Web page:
Clay tile problem--easy fix?

Waste line from house to septic tank is old (I'm guessing this tank was put in in the late 20s/early 30s) and runs through concrete basement wall under(!) an enclosed porch to the tank. Overall length is roughly 8-10 ft.
Problem is there appears to be one area which is at least cracked and while is still functional at present and open am afraid this isn't going to last.
Does anybody here know of possible way to successfully line one of these suckers or other way to repair this that would save a _major_ effort to otherwise replace this beastie at some time?
OBTW, it's a 3" line and is roughly 3-4' below grade.
Have access via a cleanout at the inside end which is a straight shot down the line. The tank has baffle so that is only about a 3' clearance on that end which makes access at a fairly sharp angle.
The problem spot seems to be roughly 3-4' from the exit end.
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Duane Bozarth wrote:

Commercial firms who will re-line tile, but I bet it will be too expensive to consider. Also, I don't think I would line a pipe only 3" size. And if it's cracking/settling, won't last.
I would exit the house on a different side (away from porch). 10 feet of trench work isn't much.
Jim
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Speedy Jim wrote:

Can't tell that it's settling based on visual line of sight through the cleanout. Very small, of course, wouldn't be detectable at this point.
Doubt the expense would be much more than the expense of doing whatever it will take at whatever time to rig up to get access to do anything else.
I, too, am/was concerned about the 3" size unless there were something quite thin-walled that could be utilized.

Not a practical solution in this case...to get this drainline to another wall would entail a major renovation of the entire plumbing system in the house plus relocating the drain field/drain lines.
It would be cheaper/simpler to knock the porch down temporarily and rebuild it after moving the tank farther away from the house and replacing the drain line to the new tank location (in line w/ present, but just farther away).
That, of course, brings in another set of problems in that there's only so deep one can go and to move the tank much farther away will require a longer line to get there and the present line is essentially horizontal already and the outlet of the tank is just below the inlet already as well...
I really don't want a system that relies on a lift pump as this is farm on rural REA and power losses are a fact of life.
I suspect the long term solution will be to simply "get by" as long as possible and hope that it's my kids or someone else who will have to actually deal w/ it. :)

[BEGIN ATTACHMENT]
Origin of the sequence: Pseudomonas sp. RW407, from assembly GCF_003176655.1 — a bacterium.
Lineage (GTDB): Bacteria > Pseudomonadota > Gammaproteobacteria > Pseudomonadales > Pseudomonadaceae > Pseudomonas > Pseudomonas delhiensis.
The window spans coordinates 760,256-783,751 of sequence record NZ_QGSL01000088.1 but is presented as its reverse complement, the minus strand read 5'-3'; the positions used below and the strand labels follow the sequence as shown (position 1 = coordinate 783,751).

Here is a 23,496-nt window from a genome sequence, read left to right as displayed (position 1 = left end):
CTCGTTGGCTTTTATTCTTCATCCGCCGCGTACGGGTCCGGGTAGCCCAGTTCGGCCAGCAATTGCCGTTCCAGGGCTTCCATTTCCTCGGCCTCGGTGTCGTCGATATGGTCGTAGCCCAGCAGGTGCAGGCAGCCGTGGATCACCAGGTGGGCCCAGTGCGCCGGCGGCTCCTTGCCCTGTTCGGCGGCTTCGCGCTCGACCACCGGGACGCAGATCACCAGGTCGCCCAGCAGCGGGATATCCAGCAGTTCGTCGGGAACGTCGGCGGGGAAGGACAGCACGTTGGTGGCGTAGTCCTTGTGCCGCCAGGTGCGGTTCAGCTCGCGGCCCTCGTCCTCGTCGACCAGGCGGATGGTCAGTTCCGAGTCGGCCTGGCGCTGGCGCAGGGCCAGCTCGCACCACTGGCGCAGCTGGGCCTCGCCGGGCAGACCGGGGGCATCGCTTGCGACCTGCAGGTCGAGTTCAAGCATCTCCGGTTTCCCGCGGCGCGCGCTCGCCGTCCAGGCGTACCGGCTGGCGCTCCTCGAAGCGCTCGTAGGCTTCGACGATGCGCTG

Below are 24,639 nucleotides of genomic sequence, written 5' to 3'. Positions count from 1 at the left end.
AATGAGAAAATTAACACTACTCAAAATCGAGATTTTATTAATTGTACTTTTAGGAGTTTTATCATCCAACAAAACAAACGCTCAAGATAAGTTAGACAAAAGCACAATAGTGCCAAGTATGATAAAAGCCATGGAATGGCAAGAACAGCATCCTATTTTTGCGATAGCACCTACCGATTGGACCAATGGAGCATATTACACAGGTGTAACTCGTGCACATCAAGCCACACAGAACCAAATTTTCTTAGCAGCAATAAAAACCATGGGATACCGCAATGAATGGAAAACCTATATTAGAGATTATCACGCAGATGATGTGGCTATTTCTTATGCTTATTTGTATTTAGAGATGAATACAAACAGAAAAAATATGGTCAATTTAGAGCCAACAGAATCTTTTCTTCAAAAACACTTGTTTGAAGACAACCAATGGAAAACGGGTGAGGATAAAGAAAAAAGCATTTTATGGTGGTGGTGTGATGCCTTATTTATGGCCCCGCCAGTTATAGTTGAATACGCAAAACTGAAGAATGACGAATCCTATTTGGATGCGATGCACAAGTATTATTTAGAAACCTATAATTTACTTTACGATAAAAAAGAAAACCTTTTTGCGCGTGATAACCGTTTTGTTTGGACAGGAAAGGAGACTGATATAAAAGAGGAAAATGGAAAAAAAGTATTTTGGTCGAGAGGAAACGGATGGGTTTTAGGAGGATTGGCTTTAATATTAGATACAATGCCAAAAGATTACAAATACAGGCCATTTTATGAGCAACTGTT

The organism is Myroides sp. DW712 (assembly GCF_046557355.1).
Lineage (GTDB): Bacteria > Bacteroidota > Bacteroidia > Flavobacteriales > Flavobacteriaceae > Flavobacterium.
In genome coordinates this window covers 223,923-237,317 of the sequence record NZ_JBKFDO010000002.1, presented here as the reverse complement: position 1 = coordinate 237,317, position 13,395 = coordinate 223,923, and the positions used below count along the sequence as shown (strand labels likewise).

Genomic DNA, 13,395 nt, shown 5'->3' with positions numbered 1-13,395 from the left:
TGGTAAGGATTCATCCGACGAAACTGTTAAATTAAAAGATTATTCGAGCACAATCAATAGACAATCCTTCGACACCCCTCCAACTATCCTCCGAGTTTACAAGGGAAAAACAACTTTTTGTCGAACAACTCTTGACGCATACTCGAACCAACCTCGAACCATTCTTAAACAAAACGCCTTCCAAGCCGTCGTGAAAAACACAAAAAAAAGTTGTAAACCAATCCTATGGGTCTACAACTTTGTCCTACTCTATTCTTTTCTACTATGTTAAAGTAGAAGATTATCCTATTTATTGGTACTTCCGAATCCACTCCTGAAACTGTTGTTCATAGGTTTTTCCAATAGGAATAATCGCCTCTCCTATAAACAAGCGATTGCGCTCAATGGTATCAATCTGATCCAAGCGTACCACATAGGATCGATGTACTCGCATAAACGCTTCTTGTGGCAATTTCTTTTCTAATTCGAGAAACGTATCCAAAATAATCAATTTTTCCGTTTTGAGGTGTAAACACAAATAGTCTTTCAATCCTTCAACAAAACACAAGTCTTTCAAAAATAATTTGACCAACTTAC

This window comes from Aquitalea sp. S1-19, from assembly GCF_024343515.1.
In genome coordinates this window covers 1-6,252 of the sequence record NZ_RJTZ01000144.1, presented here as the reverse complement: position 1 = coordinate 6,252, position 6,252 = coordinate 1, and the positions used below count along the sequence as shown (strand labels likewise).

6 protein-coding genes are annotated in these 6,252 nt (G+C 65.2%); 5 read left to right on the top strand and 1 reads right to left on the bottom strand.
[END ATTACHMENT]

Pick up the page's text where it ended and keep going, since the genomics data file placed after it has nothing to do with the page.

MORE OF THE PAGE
If not, I suspect we'll simply do it as mentioned above--tear the porch down, replace the tank and the drain line and put it back. The alternatives that I've come up with to date are simply far more complex than even that. :(
I could note that the drain field and line to the drain field are nearly new and the rest of the house sewer/drain lines were, while not new, replaced when the house was renovated w/ plastic so the only original left is this one cast iron tee and the exit tile line. This, of course, wasn't replaced at that time owing to the major problem of access and that it was working.
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There are companies that can pull a plastic line through the old one. A special head expands and cracks the existing pipe, so they replace a 3" clay pipe with a 3" plastic pipe. I've seen information on this process, but couldn't locate a source right away.
Dennis
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DT wrote:

Hmmm...that would be a neat trick. Something new/novel like that of which I hadn't heard was why I posted the question. I'll have to do some looking to see if I can find any info on it.
Unfortunately, being in a pretty sparsely populated area, it's unlikely there's anybody within 300 miles, but would certainly sounds like a nice solution if possible.
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Look up directional boring contractors in your yellow pages. They are equipped to shatter the existing pipe and swage in new pipe. They usually do this outdoors where their machinery fits. I don't know about your basement situation, but they are still where I would start.
(top posted for your convenience) ^^^^^^^^^^^^^^^^^^^^^^^^^^^^^^^^^ Keep the whole world singing . . . . DanG (remove the sevens) snipped-for-privacy@7cox.net

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DanG wrote:

All three of them (yellow pages, that is)? :)
That's a slight exaggeration, but the only contractors here w/ boring equipment will be the oilfield guys.
....

On a more serious note, what section are they under in larger areas? I can look some time I'm in Wichita or Amarillo...
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